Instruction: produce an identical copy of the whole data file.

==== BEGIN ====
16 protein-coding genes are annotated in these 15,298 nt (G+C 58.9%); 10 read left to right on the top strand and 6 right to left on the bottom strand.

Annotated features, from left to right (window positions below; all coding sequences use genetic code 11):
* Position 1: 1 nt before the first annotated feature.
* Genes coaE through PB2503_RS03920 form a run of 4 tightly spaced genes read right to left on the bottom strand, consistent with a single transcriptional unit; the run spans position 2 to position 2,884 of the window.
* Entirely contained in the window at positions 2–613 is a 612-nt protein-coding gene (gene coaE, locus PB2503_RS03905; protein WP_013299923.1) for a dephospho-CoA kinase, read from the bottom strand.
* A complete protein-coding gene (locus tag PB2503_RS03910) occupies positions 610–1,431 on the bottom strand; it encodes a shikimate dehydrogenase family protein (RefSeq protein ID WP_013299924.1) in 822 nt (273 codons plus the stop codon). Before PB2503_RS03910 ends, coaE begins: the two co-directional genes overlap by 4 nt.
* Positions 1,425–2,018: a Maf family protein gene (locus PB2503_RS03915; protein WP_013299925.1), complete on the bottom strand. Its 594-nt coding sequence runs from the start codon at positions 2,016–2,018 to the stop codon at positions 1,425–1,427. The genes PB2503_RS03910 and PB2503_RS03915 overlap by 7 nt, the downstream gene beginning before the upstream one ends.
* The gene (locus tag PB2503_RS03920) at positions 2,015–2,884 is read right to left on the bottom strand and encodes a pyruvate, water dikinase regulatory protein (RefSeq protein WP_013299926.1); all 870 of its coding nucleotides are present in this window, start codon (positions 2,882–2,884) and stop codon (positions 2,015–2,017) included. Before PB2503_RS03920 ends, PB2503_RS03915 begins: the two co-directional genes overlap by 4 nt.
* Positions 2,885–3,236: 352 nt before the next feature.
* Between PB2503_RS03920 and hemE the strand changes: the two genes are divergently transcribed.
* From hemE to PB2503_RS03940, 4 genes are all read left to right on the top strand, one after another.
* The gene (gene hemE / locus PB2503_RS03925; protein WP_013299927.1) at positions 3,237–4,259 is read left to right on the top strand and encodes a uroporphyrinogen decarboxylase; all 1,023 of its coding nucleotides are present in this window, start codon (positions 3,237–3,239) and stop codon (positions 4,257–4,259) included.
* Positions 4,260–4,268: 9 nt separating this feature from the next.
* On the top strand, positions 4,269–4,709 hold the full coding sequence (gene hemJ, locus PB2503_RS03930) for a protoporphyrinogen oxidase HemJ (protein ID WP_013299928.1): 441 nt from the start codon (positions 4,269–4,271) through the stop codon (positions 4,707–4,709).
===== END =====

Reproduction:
16 protein-coding genes are annotated in these 15,298 nt (G+C 58.9%); 10 read left to right on the top strand and 6 right to left on the bottom strand.

Annotated features, from left to right (window positions below; all coding sequences use genetic code 11):
* Position 1: 1 nt before the first annotated feature.
* Genes coaE through PB2503_RS03920 form a run of 4 tightly spaced genes read right to left on the bottom strand, consistent with a single transcriptional unit; the run spans position 2 to position 2,884 of the window.
* Entirely contained in the window at positions 2–613 is a 612-nt protein-coding gene (gene coaE, locus PB2503_RS03905; protein WP_013299923.1) for a dephospho-CoA kinase, read from the bottom strand.
* A complete protein-coding gene (locus tag PB2503_RS03910) occupies positions 610–1,431 on the bottom strand; it encodes a shikimate dehydrogenase family protein (RefSeq protein ID WP_013299924.1) in 822 nt (273 codons plus the stop codon). Before PB2503_RS03910 ends, coaE begins: the two co-directional genes overlap by 4 nt.
* Positions 1,425–2,018: a Maf family protein gene (locus PB2503_RS03915; protein WP_013299925.1), complete on the bottom strand. Its 594-nt coding sequence runs from the start codon at positions 2,016–2,018 to the stop codon at positions 1,425–1,427. The genes PB2503_RS03910 and PB2503_RS03915 overlap by 7 nt, the downstream gene beginning before the upstream one ends.
* The gene (locus tag PB2503_RS03920) at positions 2,015–2,884 is read right to left on the bottom strand and encodes a pyruvate, water dikinase regulatory protein (RefSeq protein WP_013299926.1); all 870 of its coding nucleotides are present in this window, start codon (positions 2,882–2,884) and stop codon (positions 2,015–2,017) included. Before PB2503_RS03920 ends, PB2503_RS03915 begins: the two co-directional genes overlap by 4 nt.
* Positions 2,885–3,236: 352 nt before the next feature.
* Between PB2503_RS03920 and hemE the strand changes: the two genes are divergently transcribed.
* From hemE to PB2503_RS03940, 4 genes are all read left to right on the top strand, one after another.
* The gene (gene hemE / locus PB2503_RS03925; protein WP_013299927.1) at positions 3,237–4,259 is read left to right on the top strand and encodes a uroporphyrinogen decarboxylase; all 1,023 of its coding nucleotides are present in this window, start codon (positions 3,237–3,239) and stop codon (positions 4,257–4,259) included.
* Positions 4,260–4,268: 9 nt separating this feature from the next.
* On the top strand, positions 4,269–4,709 hold the full coding sequence (gene hemJ, locus PB2503_RS03930) for a protoporphyrinogen oxidase HemJ (protein ID WP_013299928.1): 441 nt from the start codon (positions 4,269–4,271) through the stop codon (positions 4,707–4,709).